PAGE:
Archives for posts with tag: British poets

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DAFFODILS

by William Wordsworth

I wandered lonely as a cloud

That floats on high o’er vales and hills,

When all at once I saw a crowd,

A host, of golden daffodils;

Beside the lake, beneath the trees,

Fluttering and dancing in the breeze.

 

Continuous as the stars that shine

And twinkle on the milky way,

They stretched in never-ending line

Along the margin of a bay:

Ten thousand saw I at a glance,

Tossing their heads in sprightly dance.

 

The waves beside them danced; but they

Out-did the sparkling waves in glee:

A poet could not but be gay,

In such a jocund company:

I gazed—and gazed—but little thought

What wealth the show to me had brought:

 

For oft, when on my couch I lie

In vacant or in pensive mood,

They flash upon that inward eye

Which is the bliss of solitude;

And then my heart with pleasure fills,

And dances with the daffodils.

Photo: William Wordsworth’s 1807 manuscript of “Daffodils” (also known as “The Daffodils” and “I Wandered Lonely As a Cloud”), courtesy of The British Library Board.

William Wordsworth (April 7, 1770 – April 23, 1850), along with Samuel Taylor Coleridge, helped usher in English literature’s Romantic Age — defined as a “reaction against the Industrial Revolution” and a movement that “validated strong emotion as an authentic source of aesthetic experience.”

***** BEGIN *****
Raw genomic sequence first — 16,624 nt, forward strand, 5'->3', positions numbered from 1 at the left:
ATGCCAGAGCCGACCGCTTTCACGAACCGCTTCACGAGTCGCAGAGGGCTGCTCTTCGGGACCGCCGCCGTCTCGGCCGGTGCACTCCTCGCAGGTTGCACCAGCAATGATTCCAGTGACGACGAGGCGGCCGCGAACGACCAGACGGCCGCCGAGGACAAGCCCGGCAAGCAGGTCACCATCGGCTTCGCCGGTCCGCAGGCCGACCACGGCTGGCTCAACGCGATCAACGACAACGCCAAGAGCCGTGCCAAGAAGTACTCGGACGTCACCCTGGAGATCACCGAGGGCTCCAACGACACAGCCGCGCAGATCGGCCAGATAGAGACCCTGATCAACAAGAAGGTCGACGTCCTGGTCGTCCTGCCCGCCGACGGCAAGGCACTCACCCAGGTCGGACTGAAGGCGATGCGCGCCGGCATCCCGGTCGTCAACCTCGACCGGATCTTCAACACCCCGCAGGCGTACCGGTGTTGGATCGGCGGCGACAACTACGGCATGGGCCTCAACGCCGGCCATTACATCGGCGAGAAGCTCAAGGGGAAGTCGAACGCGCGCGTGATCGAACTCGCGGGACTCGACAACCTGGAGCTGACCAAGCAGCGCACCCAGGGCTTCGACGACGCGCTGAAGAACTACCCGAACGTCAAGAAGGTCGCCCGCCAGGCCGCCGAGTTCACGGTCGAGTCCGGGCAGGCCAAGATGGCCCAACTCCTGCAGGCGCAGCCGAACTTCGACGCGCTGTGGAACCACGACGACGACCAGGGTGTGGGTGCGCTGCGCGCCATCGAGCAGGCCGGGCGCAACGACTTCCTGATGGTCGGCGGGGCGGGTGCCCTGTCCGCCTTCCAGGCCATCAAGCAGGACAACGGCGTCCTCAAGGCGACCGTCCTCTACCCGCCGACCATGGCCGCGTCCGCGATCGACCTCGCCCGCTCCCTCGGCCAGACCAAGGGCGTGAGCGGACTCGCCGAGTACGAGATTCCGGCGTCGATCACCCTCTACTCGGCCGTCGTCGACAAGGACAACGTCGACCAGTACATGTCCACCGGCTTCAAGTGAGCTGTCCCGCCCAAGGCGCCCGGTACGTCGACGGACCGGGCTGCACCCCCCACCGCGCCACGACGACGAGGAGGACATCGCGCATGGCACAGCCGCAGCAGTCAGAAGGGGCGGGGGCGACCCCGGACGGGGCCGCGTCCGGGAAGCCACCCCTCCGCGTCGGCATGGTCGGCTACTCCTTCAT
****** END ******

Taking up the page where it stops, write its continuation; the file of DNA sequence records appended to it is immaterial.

Listen to Jeremy Irons recite “Daffodils” at youtube.com.

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LAUGHING SONG

by William Blake

When the green woods laugh with the voice of joy,

And the dimpling stream runs laughing by;

When the air does laugh with our merry wit,

And the green hill laughs with the noise of it;

 

When the meadows laugh with lively green,

And the grasshopper laughs in the merry scene,

When Mary and Susan and Emily

With their sweet round mouths sing “Ha, ha he!”

 

When the painted birds laugh in the shade,

Where our table with cherries and nuts is spread:

Come live, and be merry, and join with me,

To sing the sweet chorus of “Ha, ha, he!”

ABOUT THE AUTHOR: William Blake (1757-1827) was an English poet, painter, and printmaker. For the most part unrecognized during his lifetime, Blake is now considered one of the greatest poets of all time in any language. As a visual artist, he has been lauded by one art critic as “far and away the greatest artist Britain has ever produced.” (Source: Wikipedia)
Photo: Zsaj, ALL RIGHTS RESERVED

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“Poetry might be defined as the clear expression of mixed feelings.”

W.H. AUDEN

Photo: Poet W.H. Auden (1907-1973) and his cat friend. Critics consider Auden one of the greatest writers of the 20th century.